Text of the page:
Source and entire item from The Australian: WITH a little more than a year to go before the legislated switch-on of digital radio, the industry is preparing to deliver what it believes will be a new listening experience for audiences.

Listeners will be able to legally download music they’re tuned in to
On January 1, 2009 broadcasters will be required to start delivering services on the DAB+ spectrum, which in addition to upgrading the quality of the signal will make available many new channels that can be targeted at specific audiences.
The DAB+ spectrum is able to provide high-quality audio as well as non-audio content (including pictures and text) because it can carry up to 256Kbps.

The signal is stronger because it is rebuilt by the receiver.

“There are no restrictions on multi-channelling so stations will have their capability with the new technology to do an extra channel or an extra two channels,” Commercial Radio Australia chief executive Joan Warner says.

“They may choose to do an audio channel and then an extra data channel, which they can use for pictures, slideshows, text and all sorts of things like weather, maps, traffic.

“It’s really opening radio to be a richer source of information and entertainment.”

The types of services Warner talks about emerging include a talk sports radio channel displaying the latest results, and images of the highlights of an event, or a music station creating stations targeted at specific audiences such as youth, classic and female.

A key feature for music radio stations will be the ability of listeners to legally download music they’re listening to.

Commercial Radio Australia demonstrated the purchasing technology at its conference earlier in the year.

Youth radio station Nova has an early version of this, so listeners can go its website and see what tracks have been played and download and purchase those songs through Apple’s iTunes online music store.

This purchasing feature will be a part of its digital offering, but Nova group finance director Kingsley Hall says the broadcaster is still figuring out exactly what that will be.

“I don’t know if you’ll find anyone who has nailed it down yet. We will continue to evolve exactly what it is we’re going to do over the next year or so.”

Warner says the devices will not be commercially available until the middle of next year, and prices for a standard unit will start at about $50. There’s a range of products, including car kits, to convert an existing analogue radio and provide the functionality in an iPod. Discussions will begin with car manufacturers early next year about having them install digital units in various models.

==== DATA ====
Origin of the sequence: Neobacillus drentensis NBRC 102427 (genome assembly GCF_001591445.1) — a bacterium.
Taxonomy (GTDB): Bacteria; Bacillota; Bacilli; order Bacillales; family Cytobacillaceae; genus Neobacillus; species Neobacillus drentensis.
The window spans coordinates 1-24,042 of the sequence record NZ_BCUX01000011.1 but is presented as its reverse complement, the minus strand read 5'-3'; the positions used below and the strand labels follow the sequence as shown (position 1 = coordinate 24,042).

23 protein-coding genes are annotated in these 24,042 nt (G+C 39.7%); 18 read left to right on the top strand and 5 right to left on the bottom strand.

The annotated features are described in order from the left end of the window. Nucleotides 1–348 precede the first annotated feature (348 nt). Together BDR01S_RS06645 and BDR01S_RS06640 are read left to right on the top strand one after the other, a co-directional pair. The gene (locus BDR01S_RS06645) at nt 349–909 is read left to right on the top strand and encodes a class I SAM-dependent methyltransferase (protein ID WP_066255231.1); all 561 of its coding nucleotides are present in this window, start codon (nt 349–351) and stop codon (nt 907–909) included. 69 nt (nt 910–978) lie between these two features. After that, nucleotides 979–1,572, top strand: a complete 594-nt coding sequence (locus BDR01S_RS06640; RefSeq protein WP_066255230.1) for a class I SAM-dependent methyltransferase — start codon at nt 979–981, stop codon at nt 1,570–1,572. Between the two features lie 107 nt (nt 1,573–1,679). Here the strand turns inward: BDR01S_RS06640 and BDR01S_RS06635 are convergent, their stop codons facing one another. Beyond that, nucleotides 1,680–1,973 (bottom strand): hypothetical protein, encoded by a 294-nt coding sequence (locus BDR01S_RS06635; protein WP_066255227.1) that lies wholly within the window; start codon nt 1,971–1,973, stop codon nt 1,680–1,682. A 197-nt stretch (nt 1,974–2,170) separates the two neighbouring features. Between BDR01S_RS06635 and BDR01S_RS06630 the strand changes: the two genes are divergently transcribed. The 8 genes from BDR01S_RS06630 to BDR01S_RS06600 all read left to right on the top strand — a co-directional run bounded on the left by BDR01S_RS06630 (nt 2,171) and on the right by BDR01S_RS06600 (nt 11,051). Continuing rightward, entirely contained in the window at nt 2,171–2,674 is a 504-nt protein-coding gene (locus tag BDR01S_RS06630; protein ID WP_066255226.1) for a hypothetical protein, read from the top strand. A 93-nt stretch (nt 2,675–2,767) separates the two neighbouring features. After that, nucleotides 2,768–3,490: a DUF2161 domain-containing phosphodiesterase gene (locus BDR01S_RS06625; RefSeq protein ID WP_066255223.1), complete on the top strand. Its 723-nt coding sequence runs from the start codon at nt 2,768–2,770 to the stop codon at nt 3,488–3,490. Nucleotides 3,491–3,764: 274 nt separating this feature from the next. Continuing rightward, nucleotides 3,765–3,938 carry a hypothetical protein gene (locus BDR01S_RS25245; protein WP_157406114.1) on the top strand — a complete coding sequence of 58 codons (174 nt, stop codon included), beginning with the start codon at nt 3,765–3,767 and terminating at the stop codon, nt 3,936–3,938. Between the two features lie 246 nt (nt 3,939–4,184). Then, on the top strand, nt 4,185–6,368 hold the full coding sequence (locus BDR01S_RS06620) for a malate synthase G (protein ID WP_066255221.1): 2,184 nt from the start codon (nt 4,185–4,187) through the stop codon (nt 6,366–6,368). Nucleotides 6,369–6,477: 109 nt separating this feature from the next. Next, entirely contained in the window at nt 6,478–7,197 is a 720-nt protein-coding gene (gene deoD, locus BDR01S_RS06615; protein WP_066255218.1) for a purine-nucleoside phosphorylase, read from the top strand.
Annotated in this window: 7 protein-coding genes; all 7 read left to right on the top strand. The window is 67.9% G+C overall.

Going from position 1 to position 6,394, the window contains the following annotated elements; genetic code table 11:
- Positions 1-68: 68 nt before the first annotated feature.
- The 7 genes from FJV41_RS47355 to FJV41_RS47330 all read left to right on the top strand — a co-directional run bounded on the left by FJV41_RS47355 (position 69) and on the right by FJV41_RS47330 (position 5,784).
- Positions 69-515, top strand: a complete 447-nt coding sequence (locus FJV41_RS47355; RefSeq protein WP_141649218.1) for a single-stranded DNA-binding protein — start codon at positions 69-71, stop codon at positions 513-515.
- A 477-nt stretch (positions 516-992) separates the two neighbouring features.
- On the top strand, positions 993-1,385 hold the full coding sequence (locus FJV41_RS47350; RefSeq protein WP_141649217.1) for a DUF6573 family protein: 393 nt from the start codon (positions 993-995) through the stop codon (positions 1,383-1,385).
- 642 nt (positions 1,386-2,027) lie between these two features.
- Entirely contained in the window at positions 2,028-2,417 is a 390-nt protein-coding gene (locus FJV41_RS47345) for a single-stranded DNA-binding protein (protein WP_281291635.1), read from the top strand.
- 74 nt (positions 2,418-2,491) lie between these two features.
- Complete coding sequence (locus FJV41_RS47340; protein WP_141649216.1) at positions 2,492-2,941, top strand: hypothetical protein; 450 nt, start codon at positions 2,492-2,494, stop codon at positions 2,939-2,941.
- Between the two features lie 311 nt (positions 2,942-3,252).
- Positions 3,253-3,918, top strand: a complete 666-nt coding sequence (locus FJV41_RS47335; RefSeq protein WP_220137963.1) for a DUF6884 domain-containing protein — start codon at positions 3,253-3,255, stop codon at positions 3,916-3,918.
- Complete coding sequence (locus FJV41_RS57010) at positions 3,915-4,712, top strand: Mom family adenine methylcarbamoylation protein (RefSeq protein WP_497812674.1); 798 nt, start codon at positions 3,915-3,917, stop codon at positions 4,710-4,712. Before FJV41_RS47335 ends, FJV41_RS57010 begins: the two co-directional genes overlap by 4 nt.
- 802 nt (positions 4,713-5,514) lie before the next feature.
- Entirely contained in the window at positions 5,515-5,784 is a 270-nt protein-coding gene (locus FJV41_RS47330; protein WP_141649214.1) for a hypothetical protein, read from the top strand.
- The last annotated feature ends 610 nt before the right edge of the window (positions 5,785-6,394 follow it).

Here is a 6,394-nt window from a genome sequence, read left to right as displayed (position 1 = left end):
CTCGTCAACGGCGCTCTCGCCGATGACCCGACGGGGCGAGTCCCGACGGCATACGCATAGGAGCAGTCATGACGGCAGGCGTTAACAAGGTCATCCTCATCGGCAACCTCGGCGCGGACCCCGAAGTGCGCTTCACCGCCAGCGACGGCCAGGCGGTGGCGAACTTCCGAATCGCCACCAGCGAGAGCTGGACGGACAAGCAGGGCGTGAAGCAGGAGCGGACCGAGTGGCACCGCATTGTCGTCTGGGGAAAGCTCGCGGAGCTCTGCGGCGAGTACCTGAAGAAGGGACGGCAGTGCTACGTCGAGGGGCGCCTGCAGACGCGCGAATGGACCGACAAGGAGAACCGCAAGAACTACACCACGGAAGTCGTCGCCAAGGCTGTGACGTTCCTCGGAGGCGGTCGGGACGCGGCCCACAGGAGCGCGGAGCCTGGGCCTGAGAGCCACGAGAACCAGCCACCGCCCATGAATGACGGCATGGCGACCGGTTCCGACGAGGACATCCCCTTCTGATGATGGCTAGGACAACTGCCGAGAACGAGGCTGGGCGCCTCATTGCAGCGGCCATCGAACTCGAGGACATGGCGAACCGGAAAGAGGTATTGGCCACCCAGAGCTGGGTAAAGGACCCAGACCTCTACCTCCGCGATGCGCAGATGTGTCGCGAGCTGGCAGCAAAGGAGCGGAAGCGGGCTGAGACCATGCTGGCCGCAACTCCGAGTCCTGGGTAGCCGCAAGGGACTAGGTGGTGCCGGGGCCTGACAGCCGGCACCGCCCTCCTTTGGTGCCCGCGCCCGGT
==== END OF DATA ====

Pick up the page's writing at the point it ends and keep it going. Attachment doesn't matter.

Intelligent Transport Systems Australia, which is in charge of facilitating the deployment of new technologies across all modes of transport, refused to comment on whether it would push for digital radio to be rolled out in all new cars.

Commercial Radio Australia is looking to get out the message about digital radio widely in the last quarter of this year, and it hopes to convince families to buy the devices at Christmas in anticipation of the technology being available in the New Year.

Warner says it will only be after digital radio is switched on next January 1 and audiences start tuning in that broadcasters will be able to properly tailor their offerings and see what works and what doesn’t.

However, communications analyst Paul Budde says the date it is switched on is irrelevant, as the radio medium has already been superseded by MP3 players and podcasting.

“The problem with digital radio is that it has been around for 20 to 25 years without achieving any market penetration. I think it’s too little, too late.”

He doesn’t expect the Australian experience to differ that of from Europe and the US, where there has been very little take-up and the appeal is limited to niches.

“It’s highly unlikely that it will magically be turned around to become a success story.

“At the same time, we have podcasting, MP3 and a range of other services that are becoming available.”

In Europe, car manufacturers install digital radios in luxury cars and broadcast their own radio networks, and without support from local car manufacturers digital radio is doomed to failure, Budde says.

“The real benefits of digital radio are far more in the car, such as listening to the news when you want.

“Most of the applications in Europe are based on car radios, so unless they get the car manufacturers on board, everything else is unimportant,” he says.